Cycling for the first time without stabilisers can be a very powerful memory for you, and for your child. It’s a milestone, a rite of passage and marks an achievement that will help build your child’s confidence and natural sense of adventure. And teaching your child to ride a bike is a wonderful memory-making moment for you too. So, grab that camera and get ready to see a beaming smile (and hopefully not a grazed knee!)
Here’s a guide to helping your child learn to ride a bike without stabilisers from the charity Sustrans that’s making it easier for people to walk and cycle.
The ultimate top tips to riding a bike without stabilisers
Get ready by lowering the seat and removing the pedals
Lowering the seat and removing the pedals enables your child to scoot along on the bike with both feet. Use this opportunity to ‘talk & teach’ them about using the brakes.
When the child is ready, encourage them forwards for about 10 metres using giant steps.
Encourage the child forwards for about 10 metres using the hops.
Put one pedal back on
Either left or right, it doesn’t matter. Make sure the child is comfortable on the bike and feels secure. An easy way of doing this is to get them to do a little ‘wiggle’ with the brakes on.
One pedal scoot
With one foot on the pedal encourage the child to scoot forwards using the other foot. Make sure they are looking up. Stop after about 10 metres.
Both pedals on
Put the other pedal on. Do the ‘wiggle’ (with brakes on) to show that the bike is stable and safe.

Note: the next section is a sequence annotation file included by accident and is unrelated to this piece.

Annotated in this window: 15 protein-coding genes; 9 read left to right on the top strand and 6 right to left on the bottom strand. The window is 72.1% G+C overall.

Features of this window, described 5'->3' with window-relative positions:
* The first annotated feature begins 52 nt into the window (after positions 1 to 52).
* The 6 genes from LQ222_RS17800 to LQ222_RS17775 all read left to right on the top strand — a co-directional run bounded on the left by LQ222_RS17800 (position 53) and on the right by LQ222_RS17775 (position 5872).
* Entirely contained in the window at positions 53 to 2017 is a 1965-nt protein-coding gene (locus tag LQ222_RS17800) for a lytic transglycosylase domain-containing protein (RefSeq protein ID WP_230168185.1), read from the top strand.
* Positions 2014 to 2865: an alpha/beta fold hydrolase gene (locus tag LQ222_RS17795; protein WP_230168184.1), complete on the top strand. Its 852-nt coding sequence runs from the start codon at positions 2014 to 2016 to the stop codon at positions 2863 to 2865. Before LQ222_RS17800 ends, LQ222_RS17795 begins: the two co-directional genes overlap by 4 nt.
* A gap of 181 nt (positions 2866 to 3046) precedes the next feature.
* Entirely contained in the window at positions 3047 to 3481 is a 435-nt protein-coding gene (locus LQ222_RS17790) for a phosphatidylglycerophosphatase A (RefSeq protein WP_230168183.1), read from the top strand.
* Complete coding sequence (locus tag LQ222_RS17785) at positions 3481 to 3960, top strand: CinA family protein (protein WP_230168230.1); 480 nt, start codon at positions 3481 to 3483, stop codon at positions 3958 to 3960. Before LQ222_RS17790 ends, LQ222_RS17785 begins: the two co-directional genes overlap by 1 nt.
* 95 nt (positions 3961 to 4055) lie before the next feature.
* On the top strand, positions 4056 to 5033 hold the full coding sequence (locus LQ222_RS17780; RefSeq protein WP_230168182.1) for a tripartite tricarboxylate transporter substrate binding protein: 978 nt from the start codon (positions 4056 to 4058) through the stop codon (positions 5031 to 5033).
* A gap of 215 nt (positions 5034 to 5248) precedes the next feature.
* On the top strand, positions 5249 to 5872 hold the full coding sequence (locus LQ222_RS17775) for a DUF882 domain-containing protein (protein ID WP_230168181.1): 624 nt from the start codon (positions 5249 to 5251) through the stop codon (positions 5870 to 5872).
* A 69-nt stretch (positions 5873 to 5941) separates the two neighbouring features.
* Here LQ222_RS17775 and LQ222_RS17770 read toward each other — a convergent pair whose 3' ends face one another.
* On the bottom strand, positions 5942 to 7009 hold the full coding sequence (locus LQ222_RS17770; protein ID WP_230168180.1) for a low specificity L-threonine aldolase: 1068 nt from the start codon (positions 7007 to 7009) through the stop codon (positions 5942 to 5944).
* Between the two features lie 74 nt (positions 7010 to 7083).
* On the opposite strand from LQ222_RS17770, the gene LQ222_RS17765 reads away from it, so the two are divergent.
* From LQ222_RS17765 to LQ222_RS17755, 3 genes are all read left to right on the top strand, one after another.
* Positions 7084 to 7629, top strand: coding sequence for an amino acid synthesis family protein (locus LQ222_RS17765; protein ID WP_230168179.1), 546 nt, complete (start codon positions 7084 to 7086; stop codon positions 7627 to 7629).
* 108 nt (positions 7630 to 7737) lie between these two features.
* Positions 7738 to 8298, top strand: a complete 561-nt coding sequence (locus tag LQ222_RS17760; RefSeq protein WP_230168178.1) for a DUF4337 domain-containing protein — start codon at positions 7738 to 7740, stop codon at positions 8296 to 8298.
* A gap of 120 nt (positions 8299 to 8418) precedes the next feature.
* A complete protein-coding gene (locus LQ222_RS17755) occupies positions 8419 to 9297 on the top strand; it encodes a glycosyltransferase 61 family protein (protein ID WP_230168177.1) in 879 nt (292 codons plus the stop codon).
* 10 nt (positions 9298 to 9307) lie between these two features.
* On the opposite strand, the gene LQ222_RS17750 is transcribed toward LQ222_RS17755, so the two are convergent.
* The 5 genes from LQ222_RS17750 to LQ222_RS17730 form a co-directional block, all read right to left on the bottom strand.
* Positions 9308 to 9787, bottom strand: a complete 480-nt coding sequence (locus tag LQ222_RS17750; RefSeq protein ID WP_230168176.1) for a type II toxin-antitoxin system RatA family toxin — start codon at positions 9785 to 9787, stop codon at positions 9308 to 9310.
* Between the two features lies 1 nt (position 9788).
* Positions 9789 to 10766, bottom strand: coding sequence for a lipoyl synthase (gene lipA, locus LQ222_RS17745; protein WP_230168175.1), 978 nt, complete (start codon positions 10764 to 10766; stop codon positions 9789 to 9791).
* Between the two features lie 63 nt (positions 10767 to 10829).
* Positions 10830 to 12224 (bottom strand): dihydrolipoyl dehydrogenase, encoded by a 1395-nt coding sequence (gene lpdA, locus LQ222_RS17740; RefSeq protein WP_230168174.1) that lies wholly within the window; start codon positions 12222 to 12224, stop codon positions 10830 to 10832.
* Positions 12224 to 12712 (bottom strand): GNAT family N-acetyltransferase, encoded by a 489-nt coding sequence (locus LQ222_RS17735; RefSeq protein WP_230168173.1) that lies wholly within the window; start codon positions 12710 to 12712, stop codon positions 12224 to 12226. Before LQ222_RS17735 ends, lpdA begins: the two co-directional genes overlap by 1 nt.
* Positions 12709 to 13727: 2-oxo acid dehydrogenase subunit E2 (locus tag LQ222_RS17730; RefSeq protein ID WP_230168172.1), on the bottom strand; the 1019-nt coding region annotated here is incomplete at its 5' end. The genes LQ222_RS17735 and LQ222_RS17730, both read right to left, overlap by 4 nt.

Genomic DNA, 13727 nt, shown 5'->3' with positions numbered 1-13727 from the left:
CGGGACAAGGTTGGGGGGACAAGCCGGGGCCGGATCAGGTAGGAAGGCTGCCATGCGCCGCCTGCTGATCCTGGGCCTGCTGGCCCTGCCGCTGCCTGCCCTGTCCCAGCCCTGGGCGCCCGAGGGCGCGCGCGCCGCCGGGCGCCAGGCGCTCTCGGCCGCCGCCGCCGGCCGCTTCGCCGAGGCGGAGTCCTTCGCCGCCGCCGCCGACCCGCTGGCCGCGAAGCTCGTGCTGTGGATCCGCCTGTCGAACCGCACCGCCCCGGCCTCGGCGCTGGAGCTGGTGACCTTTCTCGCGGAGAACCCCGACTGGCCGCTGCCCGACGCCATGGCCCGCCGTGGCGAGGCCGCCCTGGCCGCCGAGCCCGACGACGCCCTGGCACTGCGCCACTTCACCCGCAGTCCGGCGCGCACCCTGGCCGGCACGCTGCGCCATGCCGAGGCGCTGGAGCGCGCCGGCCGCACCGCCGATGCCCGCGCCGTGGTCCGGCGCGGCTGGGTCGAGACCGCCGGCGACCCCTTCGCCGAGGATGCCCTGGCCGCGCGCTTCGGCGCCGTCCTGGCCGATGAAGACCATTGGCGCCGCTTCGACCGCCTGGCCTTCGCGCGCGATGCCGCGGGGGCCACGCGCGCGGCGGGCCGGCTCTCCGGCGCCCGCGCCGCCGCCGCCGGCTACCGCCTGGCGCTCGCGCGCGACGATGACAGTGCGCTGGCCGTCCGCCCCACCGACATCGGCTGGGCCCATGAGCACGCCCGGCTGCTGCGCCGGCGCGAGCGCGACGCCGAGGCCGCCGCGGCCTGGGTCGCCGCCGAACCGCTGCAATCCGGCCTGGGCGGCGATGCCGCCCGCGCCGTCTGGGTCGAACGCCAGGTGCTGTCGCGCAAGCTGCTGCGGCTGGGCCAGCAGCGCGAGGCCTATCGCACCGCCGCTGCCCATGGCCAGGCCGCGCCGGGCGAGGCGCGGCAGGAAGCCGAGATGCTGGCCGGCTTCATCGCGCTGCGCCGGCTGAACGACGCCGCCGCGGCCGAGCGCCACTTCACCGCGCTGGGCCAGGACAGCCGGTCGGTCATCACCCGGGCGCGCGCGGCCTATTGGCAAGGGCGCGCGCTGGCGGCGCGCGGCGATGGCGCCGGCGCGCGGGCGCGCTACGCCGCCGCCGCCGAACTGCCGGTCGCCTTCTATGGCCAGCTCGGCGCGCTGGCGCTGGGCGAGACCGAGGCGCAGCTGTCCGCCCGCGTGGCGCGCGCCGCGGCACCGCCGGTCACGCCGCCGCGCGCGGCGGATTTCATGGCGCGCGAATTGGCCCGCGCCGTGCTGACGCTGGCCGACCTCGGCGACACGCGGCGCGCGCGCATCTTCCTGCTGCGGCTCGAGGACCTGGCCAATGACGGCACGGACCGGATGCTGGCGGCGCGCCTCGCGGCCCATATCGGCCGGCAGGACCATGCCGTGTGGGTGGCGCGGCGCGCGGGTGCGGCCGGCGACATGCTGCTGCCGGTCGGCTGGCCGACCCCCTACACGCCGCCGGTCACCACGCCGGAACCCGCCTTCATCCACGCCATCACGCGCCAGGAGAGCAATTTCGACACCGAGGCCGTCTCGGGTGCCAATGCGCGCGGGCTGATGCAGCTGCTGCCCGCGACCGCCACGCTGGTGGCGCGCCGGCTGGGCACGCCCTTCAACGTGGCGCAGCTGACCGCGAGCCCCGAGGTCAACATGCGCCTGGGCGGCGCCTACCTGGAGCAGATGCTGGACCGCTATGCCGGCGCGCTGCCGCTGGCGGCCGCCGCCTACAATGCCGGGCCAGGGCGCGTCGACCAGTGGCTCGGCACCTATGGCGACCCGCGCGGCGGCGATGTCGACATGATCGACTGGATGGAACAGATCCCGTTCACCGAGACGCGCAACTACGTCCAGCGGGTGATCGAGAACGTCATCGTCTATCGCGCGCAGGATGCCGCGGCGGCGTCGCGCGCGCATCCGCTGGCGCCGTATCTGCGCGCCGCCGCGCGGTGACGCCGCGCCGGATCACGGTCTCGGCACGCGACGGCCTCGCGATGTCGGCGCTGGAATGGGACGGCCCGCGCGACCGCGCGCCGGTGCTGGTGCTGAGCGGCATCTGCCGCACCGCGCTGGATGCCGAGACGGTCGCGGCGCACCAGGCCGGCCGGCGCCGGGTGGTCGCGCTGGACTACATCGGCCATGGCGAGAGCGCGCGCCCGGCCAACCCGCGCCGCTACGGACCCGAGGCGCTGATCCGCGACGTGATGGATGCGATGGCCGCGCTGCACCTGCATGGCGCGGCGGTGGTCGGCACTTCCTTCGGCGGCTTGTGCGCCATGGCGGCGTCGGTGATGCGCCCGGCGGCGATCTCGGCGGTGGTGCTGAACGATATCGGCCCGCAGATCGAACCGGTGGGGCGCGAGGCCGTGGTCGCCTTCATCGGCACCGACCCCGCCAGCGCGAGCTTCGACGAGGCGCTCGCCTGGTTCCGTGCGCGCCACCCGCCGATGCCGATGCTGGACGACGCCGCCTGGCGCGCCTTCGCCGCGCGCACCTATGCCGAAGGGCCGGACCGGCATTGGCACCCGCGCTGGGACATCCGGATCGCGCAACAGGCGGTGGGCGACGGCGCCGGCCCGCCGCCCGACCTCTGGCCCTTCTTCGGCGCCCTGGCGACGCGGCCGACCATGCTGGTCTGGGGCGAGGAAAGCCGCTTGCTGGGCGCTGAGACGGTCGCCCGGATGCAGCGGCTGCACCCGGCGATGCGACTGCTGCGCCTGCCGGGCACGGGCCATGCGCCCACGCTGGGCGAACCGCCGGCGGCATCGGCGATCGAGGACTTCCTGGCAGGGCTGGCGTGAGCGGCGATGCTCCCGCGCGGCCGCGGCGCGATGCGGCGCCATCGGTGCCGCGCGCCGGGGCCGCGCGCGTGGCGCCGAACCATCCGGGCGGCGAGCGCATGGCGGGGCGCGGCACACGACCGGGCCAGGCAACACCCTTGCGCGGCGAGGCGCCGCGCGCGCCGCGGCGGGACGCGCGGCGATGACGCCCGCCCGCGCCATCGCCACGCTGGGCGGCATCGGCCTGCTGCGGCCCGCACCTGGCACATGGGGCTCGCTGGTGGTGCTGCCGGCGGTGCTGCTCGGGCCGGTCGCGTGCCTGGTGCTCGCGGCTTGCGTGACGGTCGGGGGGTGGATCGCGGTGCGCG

Hold the child, not the bike. Explain that you are going to hold their back and their shoulder/upper arm. Get the child to put their feet on the pedals and check that they are ready. Encourage them to look up, let go of their brakes and pedal. Walk forwards (still holding on to them) and slowly release your grip. Stop after three to five metres.
Do the ‘wiggle’ (with brakes on). Holding the child as before, get them to put both feet on the pedals. Encourage them to look up. If all clear, count down from three and encourage the child to let go of the brakes and pedal forwards. Let go after a few steps, then step back to exaggerate the distance they have travelled. Shout ‘stop’ after 5 – 10 metres. Now count out the paces so they can see how far they have gone.
This time, reduce contact with the child by gripping their clothes with one hand and holding the bike handlebars with the other. Repeat steps as before, releasing them after only a few steps and letting them ride for as long as they wish.
“ To help them balance on their bike, encourage the child to look up, not down at the wheel or their feet ”
Things to remember when teaching children to cycle without stabilisers:
Find a quiet, traffic-free area such as a cycle path or somewhere with short grass or smooth tarmac.
A slight downwards slope can often help.
Look out for hazards like pedestrians, dogs, balls and vehicles.
Ensure that pedals are replaced correctly.
Get Active, Get Fit, Have Fun!
The school journey is a perfect opportunity for children to learn about their local area, develop wider social networks and gain independence.
The average primary school journey is just 1.5 miles, and yet one in five cars on the road during the morning peak are doing the school run.
Encouraging children to walk, cycle and scoot will reduce congestion and pollution around the school gates. It will also help your child’s mental and physical health. Teachers find that pupils who walk and cycle arrive at school more relaxed, alert and ready to start the day than those who travel by car.
So, grab your helmet and get out there with your kids cycling !